|Long, Slow, and Boring|
|Location||Chinatown - Lower East Side|
|Summary||Rohan and Kaylee discuss employment options for the 'differently gened'.|
| New York's Chinatown is no tourist attraction, although its many storefronts selling trendy imported goods and authentic Chinese cuisine makes it a hot spot for visitors and locals alike. It is instead a lively district full of businesses that cater to New York's increased Chinese population, from Hong Kong fashions to imported produce. Many of the sidewalks are lined with markets that appear each morning and disappear every evening, and the air often carries the smell of fresh fish.
The signs that decorate nearly every surface bear a mishmash of English and Chinese characters announcing goods and services, while red lanterns strung over the street sway in the slightest breeze. At night, many of the shops close, and the area lights with neon announcing the location of popular bars and clubs.|
It is late. Chinatown is still brilliant with crimson banners from the lunar new year, and the streets, too, are less empty than they would normally be this time of night, even if most of the people are beginning to head homeward. Some of the restaurants along the street are still brilliant lit, customers bent over meals inside. The night air is heavy with the scent of soy sauce and mingled meats. Rohan is standing beside the door to one of the restaurants, a coat thrown over his kitchen whites, a cigarette in one hand.
Kaylee is showing her familiarity with New York weather, as she's dressed in what out-of-towners might consider a coat far too light for the temperatures. She makes her way along through Chinatown, with a bag in one hand. To judge from the logo -- not a restaurant -- the former cop had some sort of personal shopping to do in the neighborhood. She nearly walks past the restaurant without stopping, then recognizes Rohan. She stops to offer a wave, but then pauses as she takes in his outfit. Eyebrows raise in silent query.
Rohan waves his cigarette in Kaylee a little lazily, and raises his eyebrows back. "What?" he says. "A man's gotta work, after all. Especially if he wants not to sleep on park benches."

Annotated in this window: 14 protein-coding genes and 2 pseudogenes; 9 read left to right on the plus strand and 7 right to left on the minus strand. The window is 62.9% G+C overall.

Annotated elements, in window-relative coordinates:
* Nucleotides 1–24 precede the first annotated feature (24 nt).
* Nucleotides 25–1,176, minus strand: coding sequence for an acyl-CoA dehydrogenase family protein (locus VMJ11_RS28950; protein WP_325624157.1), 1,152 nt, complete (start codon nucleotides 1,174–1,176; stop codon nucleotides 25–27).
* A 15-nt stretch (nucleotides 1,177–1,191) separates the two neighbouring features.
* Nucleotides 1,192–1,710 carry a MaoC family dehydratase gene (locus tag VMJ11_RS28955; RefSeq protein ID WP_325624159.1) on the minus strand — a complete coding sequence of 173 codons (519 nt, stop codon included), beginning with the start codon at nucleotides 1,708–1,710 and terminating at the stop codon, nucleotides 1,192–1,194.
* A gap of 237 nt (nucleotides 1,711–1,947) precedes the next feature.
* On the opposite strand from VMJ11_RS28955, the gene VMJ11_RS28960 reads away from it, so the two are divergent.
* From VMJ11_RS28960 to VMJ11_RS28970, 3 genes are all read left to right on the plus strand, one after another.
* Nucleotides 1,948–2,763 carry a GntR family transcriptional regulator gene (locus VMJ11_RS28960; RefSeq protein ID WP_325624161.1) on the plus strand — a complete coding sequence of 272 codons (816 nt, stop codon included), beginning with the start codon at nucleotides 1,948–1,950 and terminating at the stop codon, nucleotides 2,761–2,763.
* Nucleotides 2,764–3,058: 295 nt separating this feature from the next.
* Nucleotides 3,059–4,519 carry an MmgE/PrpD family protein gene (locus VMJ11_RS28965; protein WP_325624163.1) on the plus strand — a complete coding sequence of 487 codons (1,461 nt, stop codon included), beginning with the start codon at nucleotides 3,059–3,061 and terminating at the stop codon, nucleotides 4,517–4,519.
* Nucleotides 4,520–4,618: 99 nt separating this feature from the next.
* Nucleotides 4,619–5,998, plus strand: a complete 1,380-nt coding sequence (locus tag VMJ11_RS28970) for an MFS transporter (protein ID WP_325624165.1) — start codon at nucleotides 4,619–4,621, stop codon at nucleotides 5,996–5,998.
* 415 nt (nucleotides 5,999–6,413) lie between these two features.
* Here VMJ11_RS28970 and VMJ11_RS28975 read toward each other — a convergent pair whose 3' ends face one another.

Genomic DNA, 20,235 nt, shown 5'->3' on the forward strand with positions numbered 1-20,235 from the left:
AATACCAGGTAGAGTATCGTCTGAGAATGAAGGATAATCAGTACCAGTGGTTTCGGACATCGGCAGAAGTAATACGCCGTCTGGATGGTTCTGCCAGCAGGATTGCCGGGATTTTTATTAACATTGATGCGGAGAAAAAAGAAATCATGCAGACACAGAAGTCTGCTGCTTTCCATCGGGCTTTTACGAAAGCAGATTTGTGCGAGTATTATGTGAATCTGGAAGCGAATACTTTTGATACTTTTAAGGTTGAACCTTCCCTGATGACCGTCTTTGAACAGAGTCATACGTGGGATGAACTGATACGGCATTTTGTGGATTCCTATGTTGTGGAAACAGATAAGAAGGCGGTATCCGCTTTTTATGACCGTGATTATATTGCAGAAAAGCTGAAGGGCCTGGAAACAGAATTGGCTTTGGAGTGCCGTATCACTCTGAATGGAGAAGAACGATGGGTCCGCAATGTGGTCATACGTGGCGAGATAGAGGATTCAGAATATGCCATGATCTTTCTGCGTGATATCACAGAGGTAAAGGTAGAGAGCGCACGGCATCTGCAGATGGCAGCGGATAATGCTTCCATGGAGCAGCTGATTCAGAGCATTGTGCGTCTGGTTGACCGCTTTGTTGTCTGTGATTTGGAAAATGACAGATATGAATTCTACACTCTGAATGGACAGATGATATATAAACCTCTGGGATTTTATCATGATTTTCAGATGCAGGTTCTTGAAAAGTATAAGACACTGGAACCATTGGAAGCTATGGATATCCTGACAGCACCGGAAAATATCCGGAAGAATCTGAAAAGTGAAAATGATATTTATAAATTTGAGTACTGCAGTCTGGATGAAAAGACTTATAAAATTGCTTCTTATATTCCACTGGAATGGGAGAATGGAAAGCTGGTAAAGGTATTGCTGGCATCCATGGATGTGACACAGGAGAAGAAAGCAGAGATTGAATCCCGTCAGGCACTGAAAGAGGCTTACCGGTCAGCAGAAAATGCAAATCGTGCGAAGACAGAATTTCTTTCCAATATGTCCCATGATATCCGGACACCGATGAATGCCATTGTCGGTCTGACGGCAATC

"Mm." Kaylee's response is slightly bemused. "True; I can't say that Boomer's little project is likely to pay the rent once my savings runs out. I suppose I just hadn't envisioned you as a cook at a Chinese restaurant."
Rohan taps his cigarette against the wall. "I keep trying at Indian ones, but they're all running on family," he says, with a touch of wryness. "My flatmate keeps trying to get me to switch to the Greek one he works at. I am surprisingly versatile." He lifts his cigarette again and adds, "I also, in addition to Boomer's odd jobs, clean stalls at a trail riding stable. I told you I was versatile."
"Clearly, I need more marketable skills." Kaylee's tone shades wry now, even as she tries to keep the slightly worried undertone from leaking through. "'Cosplayer' -- or even 'prop builder' -- doesn't pay particularly well either, and 'police detective' isn't a particularly relevant skill-set once you've been outed and blacklisted. I'm considering security guard gigs, however."
"Well, nothing I do pays _well_," Rohan says, voice dryly. "The cheerful answer--which you might not be used to, having a steady job before--is to do different things and work long hours. There's lots of security work, I think. You can get some money, maybe, from selling costumes or props? I think actual theatre and film stuff has unions, so not likely many inroads there."
"They do. I could make some props for student productions or indie films, but they usually are running on almost no budget; it's rewarding work, but doesn't pay so well. And I could sell some to cosplayers, but... well, most of the serious ones want to make their own outfits anyway." Kaylee shrugs. "So security it is. It pays better than some, and being an ex-cop actually might be a benefit there." She can't help but sound a little wistful; the force was her life for a while there, after all. "Or maybe Xavier's needs more faculty."
"I hate to burst your bubble there," says Rohan, watching the smoke rise from his cigarette, "but I was talking to Wallace the other day about this, and he says that because Xavier's is now technically a state foster home, the staff there needs certain qualifications they didn't need when Xavier was alive, and that's why most of them have left. So unless you have the paperwork--it's the long hard path, I'm afraid."
"Ugh." Kaylee grimaces, then shrugs. She doesn't find this too surprising, it seems. "I suppose it's security guard gigs after all. Maybe I should see if Zhang wants to join me in those, too. Or Atwell." The latter observation is made a little more hesitantly, as if she's not sure such an offer might not be thrown back in her face.
Rohan only raises an eyebrow, not commenting on this last statement. "Is there anything else being a police officer might let itself to?" he asks. "Jobs involving conflict resolution and so on?"
"Honestly, how many jobs are there out there that deal with conflict resolution other than the police? I can't think of that many offhand, can you?" Kaylee shakes her head. "Maybe... well, security, when you're trying to keep someone from fighting. But that's right back to where we started."